Review_of_Literature_ldyeager_2010

Review_of_Literature - L Dayle Yeager Professor Industrial Engineering and Technology 595 Research 1 Review of Literature Recommended Guidelines

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L. Dayle Yeager, Professor Industrial Engineering and Technology 595, Research 1 Review of Literature Recommended Guidelines Introduction Autonomy A “Review of Literature” is one of the more important and revealing aspects of a research document. However, as related to “research assignments,” theses, and dissertations, this investigative segment is often either poorly designed or ineptly executed. Among those reasons for major shortcomings are misunderstanding as to its importance, limited time constraints, inferior research tools, and poor investigative techniques. Often the problem centers about a lack of understanding as to what is the real purpose surrounding literature reviews. Most researchers will agree that the purpose of any “Review of Literature” is to show at least the following: (1) background of problem being investigated, (2) present status of problem being researched, and (3) future implications for problem being studied. Such objectives involve a systematic process of not only identifying pertinent documents but also analyzing these documents. Critical information may be typically located in articles, abstracts, reviews, monographs, books, and unpublished research (primarily theses and dissertations). The Internet (www) is especially useful when attempting to locate some of the more recent findings and conclusions. Magnitude Several of the more critical questions concerning a “Review of Literature” relate to length and currency. How short or how long is the literature review and how recent is the origin of information cited? The first answer is difficult and largely is governed by the problem being studied. Perhaps the best answer is simply to provide enough literature data required for a reader to appreciate the background, current status, and future of research without becoming bored or lost in the narrative. Caution should be exercised to avoid extremes ranging from too little background documentation to excessive, robust documentations that eventually become meaningless in the overall research perspective. The second answer is almost without exception dictated by the discipline being researched and the method of investigation. For example, most descriptive and experimental studies require more recent findings and conclusions while historical and causal comparative studies may be supported by literature completed much earlier. Source Investigative sources are routinely identified as being either (1) primarily or (2) secondary? A primary source may be defined as the person or organization that initially generated those circumstances, facts and/or data being cited. A secondary source may be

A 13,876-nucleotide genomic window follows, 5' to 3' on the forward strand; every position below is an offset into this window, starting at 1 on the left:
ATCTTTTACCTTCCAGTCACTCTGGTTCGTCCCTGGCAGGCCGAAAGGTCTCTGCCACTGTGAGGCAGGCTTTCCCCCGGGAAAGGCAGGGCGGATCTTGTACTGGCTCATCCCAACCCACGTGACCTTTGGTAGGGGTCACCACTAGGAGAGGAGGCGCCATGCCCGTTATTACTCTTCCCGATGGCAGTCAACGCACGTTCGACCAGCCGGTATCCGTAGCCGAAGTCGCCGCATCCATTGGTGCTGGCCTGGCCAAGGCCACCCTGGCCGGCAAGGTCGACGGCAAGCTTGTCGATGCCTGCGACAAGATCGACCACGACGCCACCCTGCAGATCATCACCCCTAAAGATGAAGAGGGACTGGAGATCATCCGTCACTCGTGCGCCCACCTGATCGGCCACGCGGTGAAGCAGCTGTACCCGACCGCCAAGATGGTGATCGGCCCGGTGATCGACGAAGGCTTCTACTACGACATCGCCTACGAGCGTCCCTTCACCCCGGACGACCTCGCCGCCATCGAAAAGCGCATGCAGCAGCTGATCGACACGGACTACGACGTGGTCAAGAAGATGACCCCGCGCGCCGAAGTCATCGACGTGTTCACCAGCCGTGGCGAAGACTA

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L. Dayle Yeager, Professor Industrial Engineering and Technology 595, Research 2 described as a person or organization that may have interpreted and/or reported those circumstances, facts and/or data created by the entity that actually caused or created the actual information being cited. Which is more important and reliable? This answer
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This note was uploaded on 10/24/2010 for the course TMGT TMGT 595 taught by Professor Dr.l.yeager during the Fall '10 term at Texas A&M University–Commerce.

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Review_of_Literature - L Dayle Yeager Professor Industrial Engineering and Technology 595 Research 1 Review of Literature Recommended Guidelines

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